The grand jury decided not to indict Officer Darren Wilson for the fatal shooting of 18-year-old Michael Brown. Our colleagues over at St. Louis Public Radio are following this story closely. Watch their live updates below.
The grand jury’s decision not to indict Officer Darren Wilson who fatally shot 18-year-old Michael Brown did not surprise most people we spoke with in downtown Oakland. Here is what young people in Oakland had to say in response to the decision.
Youth Radio’s Brandon McFarland spoke with 23-year-old activist Camesha Jones with Black Youth Project about how Michael Brown’s shooting affected a generation. She is working alongside other young activists as the country watches Ferguson waiting for a verdict from the grand jury.
With Michael Brown’s death, young black men in St. Louis are given a spotlight they didn’t have before. They want people to know they aren’t backing down. They aren’t giving up. As 27-year-old Darren Seals of Ferguson puts it, seeing the fate of Michael Brown, “didn’t make us scared. It made us furious.”
Youth Radio’s Myles Bess lived through the aftermath of the 2009 police shooting of an unarmed young black man, Oscar Grant, in Oakland, Calif. — and sees parallels in Ferguson, Mo. today.
|The Funeral Of Mike Brown An estimated 3,500 people packed into two chapels to witness the funeral of Michael Brown.|
|On The Streets Of FergusonYoung people in Ferguson have plenty to say about the death of Michael Brown and the relationship between youth and police.|
|Race Conversations In School After FergusonYouth Radio contributor Gilbert Young reports from Atlanta about how Ferguson events are spilling over into school. He says, “My debate coach spent a whole class hour devoted to discussion about Ferguson. It was not long until one of my white peers asked, ‘Why isthis particular shooting national news?'”|
19-year-old Youth Radio reporter Rafael Johns recently graduated from high school in a suburb that is predominantly white. He says that because of what’s going on in Ferguson, his peer group has become less tolerant of mindsets that may be considered racist.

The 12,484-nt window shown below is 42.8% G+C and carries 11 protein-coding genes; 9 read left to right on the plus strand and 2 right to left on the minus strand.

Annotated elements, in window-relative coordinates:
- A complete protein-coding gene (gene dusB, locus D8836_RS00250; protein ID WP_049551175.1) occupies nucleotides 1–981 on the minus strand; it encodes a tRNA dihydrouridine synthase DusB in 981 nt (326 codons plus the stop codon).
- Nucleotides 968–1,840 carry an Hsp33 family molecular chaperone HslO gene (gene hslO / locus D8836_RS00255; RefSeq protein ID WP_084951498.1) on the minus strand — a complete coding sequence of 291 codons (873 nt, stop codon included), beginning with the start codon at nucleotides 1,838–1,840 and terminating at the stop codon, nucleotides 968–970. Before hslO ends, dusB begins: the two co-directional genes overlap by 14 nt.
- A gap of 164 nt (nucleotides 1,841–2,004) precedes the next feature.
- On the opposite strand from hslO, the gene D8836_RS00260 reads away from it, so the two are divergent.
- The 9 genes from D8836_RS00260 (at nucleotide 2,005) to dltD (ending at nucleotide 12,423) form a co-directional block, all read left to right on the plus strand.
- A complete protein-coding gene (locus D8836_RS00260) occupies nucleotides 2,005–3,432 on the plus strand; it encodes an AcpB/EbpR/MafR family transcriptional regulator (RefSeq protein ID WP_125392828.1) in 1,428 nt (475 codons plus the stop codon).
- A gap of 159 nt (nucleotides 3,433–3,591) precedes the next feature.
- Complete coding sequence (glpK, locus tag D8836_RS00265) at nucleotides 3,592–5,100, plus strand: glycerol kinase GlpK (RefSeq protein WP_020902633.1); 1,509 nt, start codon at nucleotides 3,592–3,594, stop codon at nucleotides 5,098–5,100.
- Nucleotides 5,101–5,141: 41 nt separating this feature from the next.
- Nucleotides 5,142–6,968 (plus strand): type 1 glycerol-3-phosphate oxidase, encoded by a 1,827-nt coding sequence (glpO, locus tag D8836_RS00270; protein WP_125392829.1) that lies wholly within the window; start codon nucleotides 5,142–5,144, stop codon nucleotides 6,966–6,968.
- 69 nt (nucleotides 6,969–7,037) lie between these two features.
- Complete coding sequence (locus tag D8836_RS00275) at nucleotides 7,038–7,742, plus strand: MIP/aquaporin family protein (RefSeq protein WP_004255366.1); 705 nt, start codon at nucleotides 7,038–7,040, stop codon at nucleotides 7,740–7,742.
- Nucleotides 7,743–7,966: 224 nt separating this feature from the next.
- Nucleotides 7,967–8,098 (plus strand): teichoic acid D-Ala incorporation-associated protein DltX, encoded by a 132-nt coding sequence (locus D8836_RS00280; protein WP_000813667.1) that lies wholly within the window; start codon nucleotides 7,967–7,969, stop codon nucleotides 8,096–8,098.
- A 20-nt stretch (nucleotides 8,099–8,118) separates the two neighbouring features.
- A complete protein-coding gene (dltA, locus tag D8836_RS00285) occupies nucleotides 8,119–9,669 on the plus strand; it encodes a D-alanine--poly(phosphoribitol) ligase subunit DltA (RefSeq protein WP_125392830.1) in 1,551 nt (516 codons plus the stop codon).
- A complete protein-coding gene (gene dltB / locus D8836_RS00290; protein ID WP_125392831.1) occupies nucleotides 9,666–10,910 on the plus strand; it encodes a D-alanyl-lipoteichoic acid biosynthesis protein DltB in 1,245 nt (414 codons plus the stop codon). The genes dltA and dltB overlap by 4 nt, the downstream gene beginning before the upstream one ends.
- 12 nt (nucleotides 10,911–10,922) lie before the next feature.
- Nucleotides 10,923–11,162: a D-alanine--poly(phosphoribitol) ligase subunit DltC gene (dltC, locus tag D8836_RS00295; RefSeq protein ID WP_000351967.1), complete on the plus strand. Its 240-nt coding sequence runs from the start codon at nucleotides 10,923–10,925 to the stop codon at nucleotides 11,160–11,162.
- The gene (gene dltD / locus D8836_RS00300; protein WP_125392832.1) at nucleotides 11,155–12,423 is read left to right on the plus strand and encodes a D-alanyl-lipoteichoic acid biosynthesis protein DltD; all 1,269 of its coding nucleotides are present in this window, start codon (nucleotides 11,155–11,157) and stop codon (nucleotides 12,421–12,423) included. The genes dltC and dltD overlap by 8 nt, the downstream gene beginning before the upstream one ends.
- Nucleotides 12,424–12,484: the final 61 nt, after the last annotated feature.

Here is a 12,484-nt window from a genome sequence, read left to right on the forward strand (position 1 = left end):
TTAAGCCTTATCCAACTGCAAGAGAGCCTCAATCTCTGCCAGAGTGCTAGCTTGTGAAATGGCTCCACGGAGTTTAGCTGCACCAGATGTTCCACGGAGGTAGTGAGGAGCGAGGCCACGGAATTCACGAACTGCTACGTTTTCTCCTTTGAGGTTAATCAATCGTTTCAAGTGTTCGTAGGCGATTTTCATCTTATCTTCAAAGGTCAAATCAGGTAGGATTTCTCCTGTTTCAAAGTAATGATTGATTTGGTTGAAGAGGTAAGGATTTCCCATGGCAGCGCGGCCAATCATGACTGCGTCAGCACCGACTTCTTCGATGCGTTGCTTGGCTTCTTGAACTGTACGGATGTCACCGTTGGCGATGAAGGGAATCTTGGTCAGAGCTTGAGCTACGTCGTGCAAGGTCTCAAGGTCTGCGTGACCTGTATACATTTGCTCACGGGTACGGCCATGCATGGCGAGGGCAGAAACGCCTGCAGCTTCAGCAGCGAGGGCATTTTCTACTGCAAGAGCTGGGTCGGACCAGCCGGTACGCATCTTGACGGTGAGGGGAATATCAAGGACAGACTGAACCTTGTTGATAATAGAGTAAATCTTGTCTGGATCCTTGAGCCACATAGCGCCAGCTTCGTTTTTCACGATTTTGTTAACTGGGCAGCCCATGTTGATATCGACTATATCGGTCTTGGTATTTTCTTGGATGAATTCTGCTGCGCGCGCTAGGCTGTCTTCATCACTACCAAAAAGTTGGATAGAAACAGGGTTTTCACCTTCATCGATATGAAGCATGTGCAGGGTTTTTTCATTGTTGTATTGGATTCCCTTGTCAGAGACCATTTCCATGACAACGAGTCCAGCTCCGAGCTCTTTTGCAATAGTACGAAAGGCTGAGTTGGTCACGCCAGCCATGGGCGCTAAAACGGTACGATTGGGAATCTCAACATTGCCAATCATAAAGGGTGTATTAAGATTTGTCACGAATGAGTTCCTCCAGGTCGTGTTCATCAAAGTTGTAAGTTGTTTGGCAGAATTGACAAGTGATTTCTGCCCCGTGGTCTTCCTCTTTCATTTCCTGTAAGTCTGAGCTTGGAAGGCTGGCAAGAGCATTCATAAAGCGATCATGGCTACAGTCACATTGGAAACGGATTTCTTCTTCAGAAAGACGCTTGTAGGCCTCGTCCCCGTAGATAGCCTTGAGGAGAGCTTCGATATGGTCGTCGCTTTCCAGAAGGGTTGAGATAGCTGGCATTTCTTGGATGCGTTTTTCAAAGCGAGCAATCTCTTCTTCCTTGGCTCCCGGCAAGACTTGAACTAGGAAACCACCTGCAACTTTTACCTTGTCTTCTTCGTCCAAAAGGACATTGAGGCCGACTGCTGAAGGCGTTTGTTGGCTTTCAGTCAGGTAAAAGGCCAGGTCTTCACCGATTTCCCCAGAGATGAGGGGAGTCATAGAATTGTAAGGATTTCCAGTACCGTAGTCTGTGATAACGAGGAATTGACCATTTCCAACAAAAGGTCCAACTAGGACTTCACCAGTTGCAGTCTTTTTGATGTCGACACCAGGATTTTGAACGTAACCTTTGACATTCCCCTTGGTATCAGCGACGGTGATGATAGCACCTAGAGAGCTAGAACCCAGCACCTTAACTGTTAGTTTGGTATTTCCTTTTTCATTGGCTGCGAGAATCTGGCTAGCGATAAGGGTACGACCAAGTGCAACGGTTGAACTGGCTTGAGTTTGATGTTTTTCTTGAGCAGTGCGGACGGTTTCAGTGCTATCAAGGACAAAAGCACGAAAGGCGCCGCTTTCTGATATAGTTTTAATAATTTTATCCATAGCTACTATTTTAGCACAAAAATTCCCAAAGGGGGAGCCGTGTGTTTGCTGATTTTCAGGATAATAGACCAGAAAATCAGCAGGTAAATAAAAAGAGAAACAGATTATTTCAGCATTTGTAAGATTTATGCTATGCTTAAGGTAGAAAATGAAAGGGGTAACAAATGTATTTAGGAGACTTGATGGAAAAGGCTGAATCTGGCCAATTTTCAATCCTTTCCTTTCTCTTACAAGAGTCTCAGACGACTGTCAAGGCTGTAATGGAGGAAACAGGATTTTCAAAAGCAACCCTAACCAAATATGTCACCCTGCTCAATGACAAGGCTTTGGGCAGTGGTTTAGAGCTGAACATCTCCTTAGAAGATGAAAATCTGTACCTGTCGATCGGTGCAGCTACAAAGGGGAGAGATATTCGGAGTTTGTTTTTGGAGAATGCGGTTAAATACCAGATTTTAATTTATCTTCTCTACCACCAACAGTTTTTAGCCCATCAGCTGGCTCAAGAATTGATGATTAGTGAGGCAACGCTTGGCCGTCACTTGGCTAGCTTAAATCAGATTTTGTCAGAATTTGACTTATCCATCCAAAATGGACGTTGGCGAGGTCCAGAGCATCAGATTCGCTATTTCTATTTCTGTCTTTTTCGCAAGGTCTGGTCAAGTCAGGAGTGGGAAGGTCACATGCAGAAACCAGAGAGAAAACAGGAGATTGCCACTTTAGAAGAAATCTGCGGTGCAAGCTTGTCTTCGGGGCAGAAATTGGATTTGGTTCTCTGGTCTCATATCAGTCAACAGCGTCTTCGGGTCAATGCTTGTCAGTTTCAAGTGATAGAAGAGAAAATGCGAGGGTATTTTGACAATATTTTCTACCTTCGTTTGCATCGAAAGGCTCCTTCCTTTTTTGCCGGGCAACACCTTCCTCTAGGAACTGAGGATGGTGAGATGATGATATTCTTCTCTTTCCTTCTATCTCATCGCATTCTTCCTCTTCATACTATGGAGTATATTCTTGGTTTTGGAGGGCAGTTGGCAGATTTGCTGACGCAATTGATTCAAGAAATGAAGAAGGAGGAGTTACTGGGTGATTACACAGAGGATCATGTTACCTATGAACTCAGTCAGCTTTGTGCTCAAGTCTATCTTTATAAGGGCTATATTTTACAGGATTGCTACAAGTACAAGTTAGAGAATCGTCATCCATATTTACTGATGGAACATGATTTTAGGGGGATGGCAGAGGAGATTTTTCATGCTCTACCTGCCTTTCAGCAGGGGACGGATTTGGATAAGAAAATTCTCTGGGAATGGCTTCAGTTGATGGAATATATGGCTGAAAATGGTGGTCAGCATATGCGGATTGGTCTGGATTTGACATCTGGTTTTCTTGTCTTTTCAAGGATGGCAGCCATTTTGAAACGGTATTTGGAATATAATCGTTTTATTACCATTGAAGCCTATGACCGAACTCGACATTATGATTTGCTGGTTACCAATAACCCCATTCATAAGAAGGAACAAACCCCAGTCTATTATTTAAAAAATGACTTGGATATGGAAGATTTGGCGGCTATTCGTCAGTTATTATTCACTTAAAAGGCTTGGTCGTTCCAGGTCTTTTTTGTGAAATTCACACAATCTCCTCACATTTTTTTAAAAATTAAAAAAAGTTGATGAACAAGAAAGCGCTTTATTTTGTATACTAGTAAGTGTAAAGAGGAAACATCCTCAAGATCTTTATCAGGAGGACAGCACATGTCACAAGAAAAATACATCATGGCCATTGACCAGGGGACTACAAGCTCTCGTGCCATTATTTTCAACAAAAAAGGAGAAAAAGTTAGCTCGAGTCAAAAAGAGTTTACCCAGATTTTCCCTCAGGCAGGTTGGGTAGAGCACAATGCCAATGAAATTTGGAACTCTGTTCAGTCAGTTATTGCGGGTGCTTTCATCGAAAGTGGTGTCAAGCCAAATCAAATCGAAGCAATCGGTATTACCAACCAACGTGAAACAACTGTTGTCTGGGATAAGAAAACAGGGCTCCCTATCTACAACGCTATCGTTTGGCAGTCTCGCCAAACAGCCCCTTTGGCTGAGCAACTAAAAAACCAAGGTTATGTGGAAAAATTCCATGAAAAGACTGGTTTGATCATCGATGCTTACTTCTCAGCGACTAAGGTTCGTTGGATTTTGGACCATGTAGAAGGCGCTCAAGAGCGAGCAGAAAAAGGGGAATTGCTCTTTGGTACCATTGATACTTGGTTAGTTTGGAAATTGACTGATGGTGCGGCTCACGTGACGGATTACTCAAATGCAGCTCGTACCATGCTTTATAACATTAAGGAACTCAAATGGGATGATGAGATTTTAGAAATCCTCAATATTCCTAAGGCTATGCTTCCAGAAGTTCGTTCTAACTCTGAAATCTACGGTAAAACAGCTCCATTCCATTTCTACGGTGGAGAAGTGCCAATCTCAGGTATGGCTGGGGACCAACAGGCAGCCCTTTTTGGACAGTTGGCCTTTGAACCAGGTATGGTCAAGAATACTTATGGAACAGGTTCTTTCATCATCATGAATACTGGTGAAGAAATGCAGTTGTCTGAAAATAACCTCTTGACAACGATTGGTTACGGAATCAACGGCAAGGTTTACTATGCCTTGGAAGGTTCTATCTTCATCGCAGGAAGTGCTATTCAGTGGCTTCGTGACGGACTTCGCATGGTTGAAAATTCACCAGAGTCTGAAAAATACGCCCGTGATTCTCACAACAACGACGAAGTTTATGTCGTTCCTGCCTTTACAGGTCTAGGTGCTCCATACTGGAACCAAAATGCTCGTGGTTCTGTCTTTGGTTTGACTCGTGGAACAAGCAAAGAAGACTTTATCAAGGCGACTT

In the wake of Michael Brown’s death in Ferguson, Missouri, journalist and photographer Shirin Barghi created a series of powerful graphics. The messages are simply the last words of people shot and killed by the police. See a few below, and check out her Twitter for more.
Our friends at the Black Youth Project have been covering the events in Ferguson, MO closely, helping their readers put the fatal shooting of Michael Brown in the context of ongoing police violence against young black people.
While large media outlets pick at facts and autopsies in the Michael Brown case, people all over social media are tackling deeper aspects of the issues Brown’s death raises, like self-worth.
Our friends at Youth Speaks launched the Off/Page Project to combine original storytelling and arts with investigative data. The project is soliciting poetry from young people that explains and expresses how Brown’s death and the nationwide response have affected their lives.
Richmond Police Chief Chris Magnus sat down with Youth Radio participant to discuss how to improve relations between young people and the police.